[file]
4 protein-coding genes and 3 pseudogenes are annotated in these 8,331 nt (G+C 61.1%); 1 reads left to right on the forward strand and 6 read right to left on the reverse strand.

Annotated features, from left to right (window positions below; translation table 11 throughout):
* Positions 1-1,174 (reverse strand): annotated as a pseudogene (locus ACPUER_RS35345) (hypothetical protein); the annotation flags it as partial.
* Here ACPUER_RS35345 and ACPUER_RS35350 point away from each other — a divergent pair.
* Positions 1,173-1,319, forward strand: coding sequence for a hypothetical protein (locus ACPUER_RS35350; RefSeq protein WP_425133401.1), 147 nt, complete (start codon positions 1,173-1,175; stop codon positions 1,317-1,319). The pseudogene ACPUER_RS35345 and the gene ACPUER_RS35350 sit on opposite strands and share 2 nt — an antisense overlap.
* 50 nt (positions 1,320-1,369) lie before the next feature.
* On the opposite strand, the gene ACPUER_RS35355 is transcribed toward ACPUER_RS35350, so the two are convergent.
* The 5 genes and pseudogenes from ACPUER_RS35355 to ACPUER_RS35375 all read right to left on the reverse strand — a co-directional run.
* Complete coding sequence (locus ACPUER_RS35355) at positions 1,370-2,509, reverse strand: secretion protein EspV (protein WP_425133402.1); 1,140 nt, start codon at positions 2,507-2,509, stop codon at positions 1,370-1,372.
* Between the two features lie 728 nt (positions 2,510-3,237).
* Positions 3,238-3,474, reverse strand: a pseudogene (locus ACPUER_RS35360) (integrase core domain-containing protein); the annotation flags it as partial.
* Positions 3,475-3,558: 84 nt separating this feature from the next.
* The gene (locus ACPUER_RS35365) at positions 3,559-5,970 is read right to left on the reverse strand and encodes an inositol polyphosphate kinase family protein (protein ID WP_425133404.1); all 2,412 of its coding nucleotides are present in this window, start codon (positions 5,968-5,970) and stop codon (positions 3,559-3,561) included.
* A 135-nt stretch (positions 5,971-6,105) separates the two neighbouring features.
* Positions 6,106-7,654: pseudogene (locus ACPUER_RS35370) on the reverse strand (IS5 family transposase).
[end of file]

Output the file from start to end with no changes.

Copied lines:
4 protein-coding genes and 3 pseudogenes are annotated in these 8,331 nt (G+C 61.1%); 1 reads left to right on the forward strand and 6 read right to left on the reverse strand.

Annotated features, from left to right (window positions below; translation table 11 throughout):
* Positions 1-1,174 (reverse strand): annotated as a pseudogene (locus ACPUER_RS35345) (hypothetical protein); the annotation flags it as partial.
* Here ACPUER_RS35345 and ACPUER_RS35350 point away from each other — a divergent pair.
* Positions 1,173-1,319, forward strand: coding sequence for a hypothetical protein (locus ACPUER_RS35350; RefSeq protein WP_425133401.1), 147 nt, complete (start codon positions 1,173-1,175; stop codon positions 1,317-1,319). The pseudogene ACPUER_RS35345 and the gene ACPUER_RS35350 sit on opposite strands and share 2 nt — an antisense overlap.
* 50 nt (positions 1,320-1,369) lie before the next feature.
* On the opposite strand, the gene ACPUER_RS35355 is transcribed toward ACPUER_RS35350, so the two are convergent.
* The 5 genes and pseudogenes from ACPUER_RS35355 to ACPUER_RS35375 all read right to left on the reverse strand — a co-directional run.
* Complete coding sequence (locus ACPUER_RS35355) at positions 1,370-2,509, reverse strand: secretion protein EspV (protein WP_425133402.1); 1,140 nt, start codon at positions 2,507-2,509, stop codon at positions 1,370-1,372.
* Between the two features lie 728 nt (positions 2,510-3,237).
* Positions 3,238-3,474, reverse strand: a pseudogene (locus ACPUER_RS35360) (integrase core domain-containing protein); the annotation flags it as partial.
* Positions 3,475-3,558: 84 nt separating this feature from the next.
* The gene (locus ACPUER_RS35365) at positions 3,559-5,970 is read right to left on the reverse strand and encodes an inositol polyphosphate kinase family protein (protein ID WP_425133404.1); all 2,412 of its coding nucleotides are present in this window, start codon (positions 5,968-5,970) and stop codon (positions 3,559-3,561) included.
* A 135-nt stretch (positions 5,971-6,105) separates the two neighbouring features.
* Positions 6,106-7,654: pseudogene (locus ACPUER_RS35370) on the reverse strand (IS5 family transposase).